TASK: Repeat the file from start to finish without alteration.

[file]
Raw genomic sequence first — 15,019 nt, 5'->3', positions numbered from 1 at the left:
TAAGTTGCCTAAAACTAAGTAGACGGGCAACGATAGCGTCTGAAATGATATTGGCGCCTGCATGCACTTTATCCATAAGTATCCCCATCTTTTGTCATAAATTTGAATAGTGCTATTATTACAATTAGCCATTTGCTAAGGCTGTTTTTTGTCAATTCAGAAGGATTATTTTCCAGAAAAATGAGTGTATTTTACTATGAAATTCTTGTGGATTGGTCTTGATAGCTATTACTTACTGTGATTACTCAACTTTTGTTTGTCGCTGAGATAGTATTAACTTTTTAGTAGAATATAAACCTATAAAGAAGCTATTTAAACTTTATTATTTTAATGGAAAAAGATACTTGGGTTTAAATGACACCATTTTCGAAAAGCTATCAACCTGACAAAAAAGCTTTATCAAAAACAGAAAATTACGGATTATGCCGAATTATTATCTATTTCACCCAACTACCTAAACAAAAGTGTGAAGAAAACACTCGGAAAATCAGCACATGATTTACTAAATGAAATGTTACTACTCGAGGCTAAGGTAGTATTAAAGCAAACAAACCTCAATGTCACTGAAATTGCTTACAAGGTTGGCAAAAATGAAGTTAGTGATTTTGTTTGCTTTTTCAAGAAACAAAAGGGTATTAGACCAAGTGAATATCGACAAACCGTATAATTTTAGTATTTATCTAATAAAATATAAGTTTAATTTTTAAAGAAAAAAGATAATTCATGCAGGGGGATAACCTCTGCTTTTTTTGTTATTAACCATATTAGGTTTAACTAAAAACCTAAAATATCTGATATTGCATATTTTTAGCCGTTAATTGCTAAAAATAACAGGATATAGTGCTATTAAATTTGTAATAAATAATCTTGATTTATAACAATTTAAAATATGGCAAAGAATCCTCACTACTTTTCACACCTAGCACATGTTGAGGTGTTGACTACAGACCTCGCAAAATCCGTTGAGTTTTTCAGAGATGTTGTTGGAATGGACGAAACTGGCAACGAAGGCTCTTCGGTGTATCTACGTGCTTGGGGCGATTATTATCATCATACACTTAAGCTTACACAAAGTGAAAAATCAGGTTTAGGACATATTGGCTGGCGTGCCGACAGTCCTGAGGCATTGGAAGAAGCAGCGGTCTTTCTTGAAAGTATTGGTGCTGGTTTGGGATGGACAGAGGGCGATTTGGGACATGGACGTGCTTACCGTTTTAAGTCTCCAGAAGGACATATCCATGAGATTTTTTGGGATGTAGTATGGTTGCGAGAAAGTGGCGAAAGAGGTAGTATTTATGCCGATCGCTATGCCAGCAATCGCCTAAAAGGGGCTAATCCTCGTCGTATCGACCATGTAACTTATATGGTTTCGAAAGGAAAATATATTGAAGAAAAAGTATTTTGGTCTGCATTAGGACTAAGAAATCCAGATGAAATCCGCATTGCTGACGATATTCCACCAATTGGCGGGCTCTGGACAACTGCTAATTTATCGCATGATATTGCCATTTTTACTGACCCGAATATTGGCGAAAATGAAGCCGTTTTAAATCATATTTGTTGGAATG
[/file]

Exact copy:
Raw genomic sequence first — 15,019 nt, 5'->3', positions numbered from 1 at the left:
TAAGTTGCCTAAAACTAAGTAGACGGGCAACGATAGCGTCTGAAATGATATTGGCGCCTGCATGCACTTTATCCATAAGTATCCCCATCTTTTGTCATAAATTTGAATAGTGCTATTATTACAATTAGCCATTTGCTAAGGCTGTTTTTTGTCAATTCAGAAGGATTATTTTCCAGAAAAATGAGTGTATTTTACTATGAAATTCTTGTGGATTGGTCTTGATAGCTATTACTTACTGTGATTACTCAACTTTTGTTTGTCGCTGAGATAGTATTAACTTTTTAGTAGAATATAAACCTATAAAGAAGCTATTTAAACTTTATTATTTTAATGGAAAAAGATACTTGGGTTTAAATGACACCATTTTCGAAAAGCTATCAACCTGACAAAAAAGCTTTATCAAAAACAGAAAATTACGGATTATGCCGAATTATTATCTATTTCACCCAACTACCTAAACAAAAGTGTGAAGAAAACACTCGGAAAATCAGCACATGATTTACTAAATGAAATGTTACTACTCGAGGCTAAGGTAGTATTAAAGCAAACAAACCTCAATGTCACTGAAATTGCTTACAAGGTTGGCAAAAATGAAGTTAGTGATTTTGTTTGCTTTTTCAAGAAACAAAAGGGTATTAGACCAAGTGAATATCGACAAACCGTATAATTTTAGTATTTATCTAATAAAATATAAGTTTAATTTTTAAAGAAAAAAGATAATTCATGCAGGGGGATAACCTCTGCTTTTTTTGTTATTAACCATATTAGGTTTAACTAAAAACCTAAAATATCTGATATTGCATATTTTTAGCCGTTAATTGCTAAAAATAACAGGATATAGTGCTATTAAATTTGTAATAAATAATCTTGATTTATAACAATTTAAAATATGGCAAAGAATCCTCACTACTTTTCACACCTAGCACATGTTGAGGTGTTGACTACAGACCTCGCAAAATCCGTTGAGTTTTTCAGAGATGTTGTTGGAATGGACGAAACTGGCAACGAAGGCTCTTCGGTGTATCTACGTGCTTGGGGCGATTATTATCATCATACACTTAAGCTTACACAAAGTGAAAAATCAGGTTTAGGACATATTGGCTGGCGTGCCGACAGTCCTGAGGCATTGGAAGAAGCAGCGGTCTTTCTTGAAAGTATTGGTGCTGGTTTGGGATGGACAGAGGGCGATTTGGGACATGGACGTGCTTACCGTTTTAAGTCTCCAGAAGGACATATCCATGAGATTTTTTGGGATGTAGTATGGTTGCGAGAAAGTGGCGAAAGAGGTAGTATTTATGCCGATCGCTATGCCAGCAATCGCCTAAAAGGGGCTAATCCTCGTCGTATCGACCATGTAACTTATATGGTTTCGAAAGGAAAATATATTGAAGAAAAAGTATTTTGGTCTGCATTAGGACTAAGAAATCCAGATGAAATCCGCATTGCTGACGATATTCCACCAATTGGCGGGCTCTGGACAACTGCTAATTTATCGCATGATATTGCCATTTTTACTGACCCGAATATTGGCGAAAATGAAGCCGTTTTAAATCATATTTGTTGGAATG